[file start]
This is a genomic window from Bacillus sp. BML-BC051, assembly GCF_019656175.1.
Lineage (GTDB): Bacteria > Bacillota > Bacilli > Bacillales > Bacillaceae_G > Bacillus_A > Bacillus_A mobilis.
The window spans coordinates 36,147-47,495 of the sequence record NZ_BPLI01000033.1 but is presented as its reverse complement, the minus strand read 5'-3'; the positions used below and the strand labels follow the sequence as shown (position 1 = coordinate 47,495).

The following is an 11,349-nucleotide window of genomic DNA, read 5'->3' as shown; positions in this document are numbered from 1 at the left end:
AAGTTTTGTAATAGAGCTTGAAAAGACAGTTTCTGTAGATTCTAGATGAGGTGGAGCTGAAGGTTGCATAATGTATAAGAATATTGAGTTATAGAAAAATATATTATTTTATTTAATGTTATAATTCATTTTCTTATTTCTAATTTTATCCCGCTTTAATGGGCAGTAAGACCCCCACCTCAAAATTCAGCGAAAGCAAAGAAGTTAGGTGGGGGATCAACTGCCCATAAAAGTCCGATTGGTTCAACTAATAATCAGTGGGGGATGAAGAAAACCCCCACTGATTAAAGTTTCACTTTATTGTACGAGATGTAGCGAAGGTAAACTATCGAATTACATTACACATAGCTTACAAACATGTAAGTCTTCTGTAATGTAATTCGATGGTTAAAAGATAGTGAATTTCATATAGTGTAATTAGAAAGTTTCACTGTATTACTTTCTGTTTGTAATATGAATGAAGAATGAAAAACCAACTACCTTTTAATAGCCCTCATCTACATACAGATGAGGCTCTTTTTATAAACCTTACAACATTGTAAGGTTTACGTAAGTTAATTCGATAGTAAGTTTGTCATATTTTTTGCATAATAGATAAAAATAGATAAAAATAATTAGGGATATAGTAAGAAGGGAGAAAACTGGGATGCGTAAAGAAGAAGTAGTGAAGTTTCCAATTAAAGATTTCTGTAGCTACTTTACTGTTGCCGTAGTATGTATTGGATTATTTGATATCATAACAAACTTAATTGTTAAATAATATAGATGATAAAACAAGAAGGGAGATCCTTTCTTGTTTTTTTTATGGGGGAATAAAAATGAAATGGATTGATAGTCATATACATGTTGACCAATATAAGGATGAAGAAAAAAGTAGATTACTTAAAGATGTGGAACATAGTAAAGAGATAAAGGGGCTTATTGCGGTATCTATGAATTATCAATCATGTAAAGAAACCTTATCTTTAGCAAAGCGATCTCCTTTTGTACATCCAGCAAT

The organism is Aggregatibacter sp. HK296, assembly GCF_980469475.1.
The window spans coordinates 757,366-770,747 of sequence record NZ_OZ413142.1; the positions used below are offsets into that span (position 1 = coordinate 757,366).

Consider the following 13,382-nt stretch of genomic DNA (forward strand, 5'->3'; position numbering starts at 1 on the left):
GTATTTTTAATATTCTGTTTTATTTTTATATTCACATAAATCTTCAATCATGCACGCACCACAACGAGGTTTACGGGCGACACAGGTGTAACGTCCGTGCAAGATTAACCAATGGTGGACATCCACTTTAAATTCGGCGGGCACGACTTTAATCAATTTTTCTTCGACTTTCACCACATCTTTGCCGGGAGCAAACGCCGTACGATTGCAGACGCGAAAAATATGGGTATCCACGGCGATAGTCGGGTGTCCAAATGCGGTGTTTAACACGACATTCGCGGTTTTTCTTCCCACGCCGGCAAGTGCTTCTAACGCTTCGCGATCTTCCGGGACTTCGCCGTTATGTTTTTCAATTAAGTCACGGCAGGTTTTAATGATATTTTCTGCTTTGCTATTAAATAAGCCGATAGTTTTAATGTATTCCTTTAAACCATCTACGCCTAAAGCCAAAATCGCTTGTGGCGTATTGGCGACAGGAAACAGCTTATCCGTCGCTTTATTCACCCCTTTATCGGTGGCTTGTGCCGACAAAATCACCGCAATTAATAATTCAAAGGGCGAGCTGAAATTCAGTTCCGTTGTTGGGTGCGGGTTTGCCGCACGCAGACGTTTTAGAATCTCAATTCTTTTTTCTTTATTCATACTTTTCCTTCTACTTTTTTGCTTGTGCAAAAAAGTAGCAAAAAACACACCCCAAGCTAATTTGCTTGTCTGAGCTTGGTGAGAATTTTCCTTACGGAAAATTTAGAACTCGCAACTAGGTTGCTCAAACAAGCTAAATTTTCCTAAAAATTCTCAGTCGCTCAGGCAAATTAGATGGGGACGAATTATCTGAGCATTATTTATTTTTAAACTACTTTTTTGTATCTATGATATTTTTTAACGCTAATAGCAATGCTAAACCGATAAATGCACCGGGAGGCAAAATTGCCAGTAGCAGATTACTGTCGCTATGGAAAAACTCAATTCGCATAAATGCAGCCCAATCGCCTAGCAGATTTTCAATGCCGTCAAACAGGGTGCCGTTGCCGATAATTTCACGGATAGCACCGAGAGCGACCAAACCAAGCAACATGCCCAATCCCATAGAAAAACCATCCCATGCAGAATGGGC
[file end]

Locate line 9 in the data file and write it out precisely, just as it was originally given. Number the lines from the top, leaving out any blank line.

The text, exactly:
GTATTTTTAATATTCTGTTTTATTTTTATATTCACATAAATCTTCAATCATGCACGCACCACAACGAGGTTTACGGGCGACACAGGTGTAACGTCCGTGCAAGATTAACCAATGGTGGACATCCACTTTAAATTCGGCGGGCACGACTTTAATCAATTTTTCTTCGACTTTCACCACATCTTTGCCGGGAGCAAACGCCGTACGATTGCAGACGCGAAAAATATGGGTATCCACGGCGATAGTCGGGTGTCCAAATGCGGTGTTTAACACGACATTCGCGGTTTTTCTTCCCACGCCGGCAAGTGCTTCTAACGCTTCGCGATCTTCCGGGACTTCGCCGTTATGTTTTTCAATTAAGTCACGGCAGGTTTTAATGATATTTTCTGCTTTGCTATTAAATAAGCCGATAGTTTTAATGTATTCCTTTAAACCATCTACGCCTAAAGCCAAAATCGCTTGTGGCGTATTGGCGACAGGAAACAGCTTATCCGTCGCTTTATTCACCCCTTTATCGGTGGCTTGTGCCGACAAAATCACCGCAATTAATAATTCAAAGGGCGAGCTGAAATTCAGTTCCGTTGTTGGGTGCGGGTTTGCCGCACGCAGACGTTTTAGAATCTCAATTCTTTTTTCTTTATTCATACTTTTCCTTCTACTTTTTTGCTTGTGCAAAAAAGTAGCAAAAAACACACCCCAAGCTAATTTGCTTGTCTGAGCTTGGTGAGAATTTTCCTTACGGAAAATTTAGAACTCGCAACTAGGTTGCTCAAACAAGCTAAATTTTCCTAAAAATTCTCAGTCGCTCAGGCAAATTAGATGGGGACGAATTATCTGAGCATTATTTATTTTTAAACTACTTTTTTGTATCTATGATATTTTTTAACGCTAATAGCAATGCTAAACCGATAAATGCACCGGGAGGCAAAATTGCCAGTAGCAGATTACTGTCGCTATGGAAAAACTCAATTCGCATAAATGCAGCCCAATCGCCTAGCAGATTTTCAATGCCGTCAAACAGGGTGCCGTTGCCGATAATTTCACGGATAGCACCGAGAGCGACCAAACCAAGCAACATGCCCAATCCCATAGAAAAACCATCCCATGCAGAATGGGC